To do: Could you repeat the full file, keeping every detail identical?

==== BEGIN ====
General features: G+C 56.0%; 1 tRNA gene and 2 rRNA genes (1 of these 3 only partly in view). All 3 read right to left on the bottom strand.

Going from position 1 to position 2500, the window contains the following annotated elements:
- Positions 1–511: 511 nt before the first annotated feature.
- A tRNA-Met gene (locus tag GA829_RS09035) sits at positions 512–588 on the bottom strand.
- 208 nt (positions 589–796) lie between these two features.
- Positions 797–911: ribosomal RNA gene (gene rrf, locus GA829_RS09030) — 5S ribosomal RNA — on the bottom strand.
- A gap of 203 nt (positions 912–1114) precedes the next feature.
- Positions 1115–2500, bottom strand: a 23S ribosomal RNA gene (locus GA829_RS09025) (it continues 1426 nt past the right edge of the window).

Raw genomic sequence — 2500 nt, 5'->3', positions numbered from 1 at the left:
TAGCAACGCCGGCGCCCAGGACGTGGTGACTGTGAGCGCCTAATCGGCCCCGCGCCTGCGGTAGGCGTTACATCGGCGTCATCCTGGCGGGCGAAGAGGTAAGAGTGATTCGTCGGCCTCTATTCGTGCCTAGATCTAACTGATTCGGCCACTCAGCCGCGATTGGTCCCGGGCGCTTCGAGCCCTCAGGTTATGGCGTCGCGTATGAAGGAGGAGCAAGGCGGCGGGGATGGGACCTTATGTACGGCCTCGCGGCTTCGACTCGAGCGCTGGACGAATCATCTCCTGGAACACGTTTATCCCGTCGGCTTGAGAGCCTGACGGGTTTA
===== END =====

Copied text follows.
General features: G+C 56.0%; 1 tRNA gene and 2 rRNA genes (1 of these 3 only partly in view). All 3 read right to left on the bottom strand.

Going from position 1 to position 2500, the window contains the following annotated elements:
- Positions 1–511: 511 nt before the first annotated feature.
- A tRNA-Met gene (locus tag GA829_RS09035) sits at positions 512–588 on the bottom strand.
- 208 nt (positions 589–796) lie between these two features.
- Positions 797–911: ribosomal RNA gene (gene rrf, locus GA829_RS09030) — 5S ribosomal RNA — on the bottom strand.
- A gap of 203 nt (positions 912–1114) precedes the next feature.
- Positions 1115–2500, bottom strand: a 23S ribosomal RNA gene (locus GA829_RS09025) (it continues 1426 nt past the right edge of the window).

Raw genomic sequence — 2500 nt, 5'->3', positions numbered from 1 at the left:
TAGCAACGCCGGCGCCCAGGACGTGGTGACTGTGAGCGCCTAATCGGCCCCGCGCCTGCGGTAGGCGTTACATCGGCGTCATCCTGGCGGGCGAAGAGGTAAGAGTGATTCGTCGGCCTCTATTCGTGCCTAGATCTAACTGATTCGGCCACTCAGCCGCGATTGGTCCCGGGCGCTTCGAGCCCTCAGGTTATGGCGTCGCGTATGAAGGAGGAGCAAGGCGGCGGGGATGGGACCTTATGTACGGCCTCGCGGCTTCGACTCGAGCGCTGGACGAATCATCTCCTGGAACACGTTTATCCCGTCGGCTTGAGAGCCTGACGGGTTTA